Boone’s ears started to buzz. His kneecaps started an odd twitching as they sometimes had in combat when a situation started to spin out of control. His body was realizing his situation just went over a cliff before his brain got the message.
Still there buddy boy?
Steve, what the fuck?
Sucks to be on the other end doesn’t it?
Steve, I don’t get it, said Boone, still playing for time and trying to find some mental landscape that could accommodate him being hunted by the one guy he thought he knew better than anyone else, someone who had saved his life.
It ain’t personal, dude. Let’s just call it business and leave it at that. Now I clock you at a slow walk for maybe three or four hours since you left your vehicle. You left a nice trail of blood for me to follow and your shaky voice tells me you haven’t found treatment. That about size it up?
Yeah, so now what.
I’ll come finish it. Like we used to say, don’t run, you’ll just die tired, right? See you, dude.
Steve flipped the cell phone shut, then opened it and tried calling 911. He had between one and no bars of service and the signal had just dropped out completely. He turned it off to save battery. His best chance at getting help was to find a place with a stronger signal, but then he remembered where he was. Any sort of help was probably six or eight hours away.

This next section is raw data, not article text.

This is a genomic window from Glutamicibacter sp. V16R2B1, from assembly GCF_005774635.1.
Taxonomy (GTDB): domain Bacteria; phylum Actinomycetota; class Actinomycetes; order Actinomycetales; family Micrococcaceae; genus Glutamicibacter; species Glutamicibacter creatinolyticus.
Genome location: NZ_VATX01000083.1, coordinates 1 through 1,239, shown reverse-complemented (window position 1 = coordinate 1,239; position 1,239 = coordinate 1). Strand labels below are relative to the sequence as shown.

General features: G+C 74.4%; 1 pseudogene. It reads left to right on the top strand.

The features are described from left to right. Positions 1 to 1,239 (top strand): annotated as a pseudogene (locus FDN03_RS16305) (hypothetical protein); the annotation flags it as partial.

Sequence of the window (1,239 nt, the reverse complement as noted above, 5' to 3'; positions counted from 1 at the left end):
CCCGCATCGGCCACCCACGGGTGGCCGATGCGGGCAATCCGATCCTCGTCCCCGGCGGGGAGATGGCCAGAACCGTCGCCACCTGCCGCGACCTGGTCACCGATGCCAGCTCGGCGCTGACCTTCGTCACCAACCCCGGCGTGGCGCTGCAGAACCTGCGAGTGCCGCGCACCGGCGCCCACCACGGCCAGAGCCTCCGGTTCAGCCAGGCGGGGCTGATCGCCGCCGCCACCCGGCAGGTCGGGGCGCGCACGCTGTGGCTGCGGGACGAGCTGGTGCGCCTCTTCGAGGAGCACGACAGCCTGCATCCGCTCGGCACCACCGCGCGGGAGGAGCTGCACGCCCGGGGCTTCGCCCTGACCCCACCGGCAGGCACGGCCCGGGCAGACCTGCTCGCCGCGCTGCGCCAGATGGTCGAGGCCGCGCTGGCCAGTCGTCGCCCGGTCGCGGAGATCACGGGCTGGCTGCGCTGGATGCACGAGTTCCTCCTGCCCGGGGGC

He knew he was a better sniper than Steve. The Army had sorted that out. Spotters had the same skills though, just not as consistent. And Steve had the long range rifle. The Ruger was accurate to at best 30 yards.
Any time he spent now figuring out why Steve wanted him dead was less time he could devote to staying alive. If Steve was tracking his trail he would come from the west and have to cover the ground in the open, probably in a vehicle moving slowly if the trail was that obvious. That meant he had minutes, maybe a half an hour at best.
Boone looked up the hill and saw a notch between two boulders that was in full shadow with a good view of the playa and large enough to fit into. It took him ten minutes to crawl up the hill and maneuver into it. His leg had stopped bleeding but would no longer support him. The notch was low, on sandy soil and just big enough for him. He put the duffle across the entrance and scooped dirt against the outer side as camouflage. He set the Ruger on top of the duffle. He had one clip. Ten rounds. He wished he had a banana clip or two but it probably wouldn’t make much difference. If Steve had a snipers rifle the game was nearly over anyway.
He took a few swallows of the warm water in his bottle and squinted across the desert now heating up fast and beginning to shimmer. There, dissolving and then reappearing and dissolving again in the heat waves and slowly getting larger was some sort of vehicle. Shimmer. Smudge. Shimmer. Bigger smudge. Red. It was the red Jeep his friend Steve had bought when he got back from Afghanistan.
Fuck. Here we go.